I was first introduced this root (from the ginger family) when I fell in love with and started cooking Tom yum goong. Tom yum is a Thai soup with a, hard to perfect, balance of hot and sour flavours and is exceptionally high in aromatic and visual appeal. I grow a lot of the ingredients for these soups in my kitchen garden, I like it that much :).
However, I generally buy the whole root (pickled) from my local Asian grocer. In Australia it is often called Galanga. It is also commonly available sliced and vacuum packed in the frozen section.
I used to buy Galangal 🙂 now I grow it myself in pots rich in organics and in full sun. When you want to harvest it, pull a chunk out, cut what you want and slap the rest back under the soil. Be as rough as you want, this plant can take it!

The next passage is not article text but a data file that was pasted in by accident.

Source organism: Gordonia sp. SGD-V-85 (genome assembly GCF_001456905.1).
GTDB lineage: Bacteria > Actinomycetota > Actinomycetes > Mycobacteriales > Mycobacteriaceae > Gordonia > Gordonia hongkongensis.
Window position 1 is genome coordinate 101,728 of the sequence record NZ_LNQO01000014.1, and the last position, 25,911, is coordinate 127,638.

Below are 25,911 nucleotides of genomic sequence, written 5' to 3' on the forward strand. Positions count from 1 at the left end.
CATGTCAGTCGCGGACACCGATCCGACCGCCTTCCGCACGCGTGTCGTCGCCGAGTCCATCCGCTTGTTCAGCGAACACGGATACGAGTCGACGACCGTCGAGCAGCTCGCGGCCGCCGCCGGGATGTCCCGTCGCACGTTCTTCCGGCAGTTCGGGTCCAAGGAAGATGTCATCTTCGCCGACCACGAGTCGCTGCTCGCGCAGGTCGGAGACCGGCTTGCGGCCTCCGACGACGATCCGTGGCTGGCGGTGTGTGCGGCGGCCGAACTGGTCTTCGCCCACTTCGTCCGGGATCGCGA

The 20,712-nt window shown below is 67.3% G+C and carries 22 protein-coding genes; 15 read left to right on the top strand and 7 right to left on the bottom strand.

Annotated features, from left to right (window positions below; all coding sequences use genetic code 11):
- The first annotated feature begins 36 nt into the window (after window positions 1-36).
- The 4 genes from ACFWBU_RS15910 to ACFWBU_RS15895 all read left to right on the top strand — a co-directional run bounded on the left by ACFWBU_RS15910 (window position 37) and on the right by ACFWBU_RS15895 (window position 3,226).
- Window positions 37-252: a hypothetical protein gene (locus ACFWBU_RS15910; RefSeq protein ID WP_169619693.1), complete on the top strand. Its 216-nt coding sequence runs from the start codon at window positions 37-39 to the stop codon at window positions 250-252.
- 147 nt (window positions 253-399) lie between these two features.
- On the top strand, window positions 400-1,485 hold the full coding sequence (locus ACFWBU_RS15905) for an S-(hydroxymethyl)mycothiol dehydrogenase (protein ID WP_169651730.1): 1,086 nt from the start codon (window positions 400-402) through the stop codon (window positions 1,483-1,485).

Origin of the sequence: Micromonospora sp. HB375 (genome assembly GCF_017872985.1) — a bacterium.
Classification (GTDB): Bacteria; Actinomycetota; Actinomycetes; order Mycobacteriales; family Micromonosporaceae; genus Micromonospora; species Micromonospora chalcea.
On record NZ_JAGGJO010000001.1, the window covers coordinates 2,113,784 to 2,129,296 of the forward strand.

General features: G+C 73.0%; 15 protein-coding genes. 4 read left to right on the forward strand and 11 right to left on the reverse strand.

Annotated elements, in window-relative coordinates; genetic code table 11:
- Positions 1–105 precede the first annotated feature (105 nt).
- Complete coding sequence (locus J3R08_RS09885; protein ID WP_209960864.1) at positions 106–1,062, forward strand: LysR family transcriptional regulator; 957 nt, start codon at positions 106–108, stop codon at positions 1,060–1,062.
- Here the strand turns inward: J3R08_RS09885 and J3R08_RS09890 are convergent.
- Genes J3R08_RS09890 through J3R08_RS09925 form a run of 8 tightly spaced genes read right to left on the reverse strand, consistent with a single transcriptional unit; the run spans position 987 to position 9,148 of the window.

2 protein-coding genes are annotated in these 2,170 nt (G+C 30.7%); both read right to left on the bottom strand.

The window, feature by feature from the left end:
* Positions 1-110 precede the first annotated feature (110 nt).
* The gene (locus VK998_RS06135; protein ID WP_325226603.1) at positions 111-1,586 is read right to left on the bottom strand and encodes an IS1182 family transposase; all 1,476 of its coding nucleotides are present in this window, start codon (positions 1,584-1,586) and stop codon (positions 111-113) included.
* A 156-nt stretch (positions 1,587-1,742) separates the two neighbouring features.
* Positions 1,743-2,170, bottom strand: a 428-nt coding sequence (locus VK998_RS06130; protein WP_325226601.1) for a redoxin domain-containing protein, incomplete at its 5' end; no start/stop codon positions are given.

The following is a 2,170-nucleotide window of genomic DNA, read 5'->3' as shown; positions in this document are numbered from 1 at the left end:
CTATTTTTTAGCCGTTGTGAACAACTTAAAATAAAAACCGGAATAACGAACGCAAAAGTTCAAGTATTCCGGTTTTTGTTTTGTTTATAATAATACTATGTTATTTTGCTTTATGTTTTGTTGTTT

I then use it in one of two ways:
- For soups I add it whole (see the picture above) but I bruise it with a rolling pin or score it with a knife to release the flavour. When the soup is done, I chuck the root into the compost bin.
- In pastes I slice it finely first (it is a very hard root and may make the wet blender wobble) and then blend it into the paste.
- Young leaves can be eaten too.
It is true what they say about regular ginger root being a poor substitute as it is much stronger flavoured in my opinion.
Alpinia galanga, (also Languas galanga), a plant in the ginger family, is an herb used in cooking, especially in Indonesian and Thai cuisines. It is one of four plants known as galangal, and is differentiated from the others with the common name greater galangal (or simply Thai galangal).
An example of a live plant in my garden:
So easy to split and regrow:
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